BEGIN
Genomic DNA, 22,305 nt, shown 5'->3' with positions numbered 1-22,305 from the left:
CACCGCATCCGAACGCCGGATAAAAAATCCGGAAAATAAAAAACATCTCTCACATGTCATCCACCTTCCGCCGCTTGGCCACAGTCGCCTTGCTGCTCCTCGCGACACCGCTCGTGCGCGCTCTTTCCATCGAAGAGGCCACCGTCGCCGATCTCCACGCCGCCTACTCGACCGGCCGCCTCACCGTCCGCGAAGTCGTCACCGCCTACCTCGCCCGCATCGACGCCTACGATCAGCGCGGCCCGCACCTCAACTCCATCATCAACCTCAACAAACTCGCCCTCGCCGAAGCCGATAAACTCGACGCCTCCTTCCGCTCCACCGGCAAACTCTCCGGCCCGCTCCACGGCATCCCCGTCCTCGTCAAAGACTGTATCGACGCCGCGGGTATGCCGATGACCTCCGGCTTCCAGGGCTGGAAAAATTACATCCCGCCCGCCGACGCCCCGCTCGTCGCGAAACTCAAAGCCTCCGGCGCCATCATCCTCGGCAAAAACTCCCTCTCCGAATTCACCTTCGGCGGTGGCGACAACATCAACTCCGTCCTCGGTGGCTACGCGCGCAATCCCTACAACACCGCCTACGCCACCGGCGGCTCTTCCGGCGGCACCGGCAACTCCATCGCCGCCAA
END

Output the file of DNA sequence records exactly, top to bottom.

Genomic DNA, 22,305 nt, shown 5'->3' with positions numbered 1-22,305 from the left:
CACCGCATCCGAACGCCGGATAAAAAATCCGGAAAATAAAAAACATCTCTCACATGTCATCCACCTTCCGCCGCTTGGCCACAGTCGCCTTGCTGCTCCTCGCGACACCGCTCGTGCGCGCTCTTTCCATCGAAGAGGCCACCGTCGCCGATCTCCACGCCGCCTACTCGACCGGCCGCCTCACCGTCCGCGAAGTCGTCACCGCCTACCTCGCCCGCATCGACGCCTACGATCAGCGCGGCCCGCACCTCAACTCCATCATCAACCTCAACAAACTCGCCCTCGCCGAAGCCGATAAACTCGACGCCTCCTTCCGCTCCACCGGCAAACTCTCCGGCCCGCTCCACGGCATCCCCGTCCTCGTCAAAGACTGTATCGACGCCGCGGGTATGCCGATGACCTCCGGCTTCCAGGGCTGGAAAAATTACATCCCGCCCGCCGACGCCCCGCTCGTCGCGAAACTCAAAGCCTCCGGCGCCATCATCCTCGGCAAAAACTCCCTCTCCGAATTCACCTTCGGCGGTGGCGACAACATCAACTCCGTCCTCGGTGGCTACGCGCGCAATCCCTACAACACCGCCTACGCCACCGGCGGCTCTTCCGGCGGCACCGGCAACTCCATCGCCGCCAA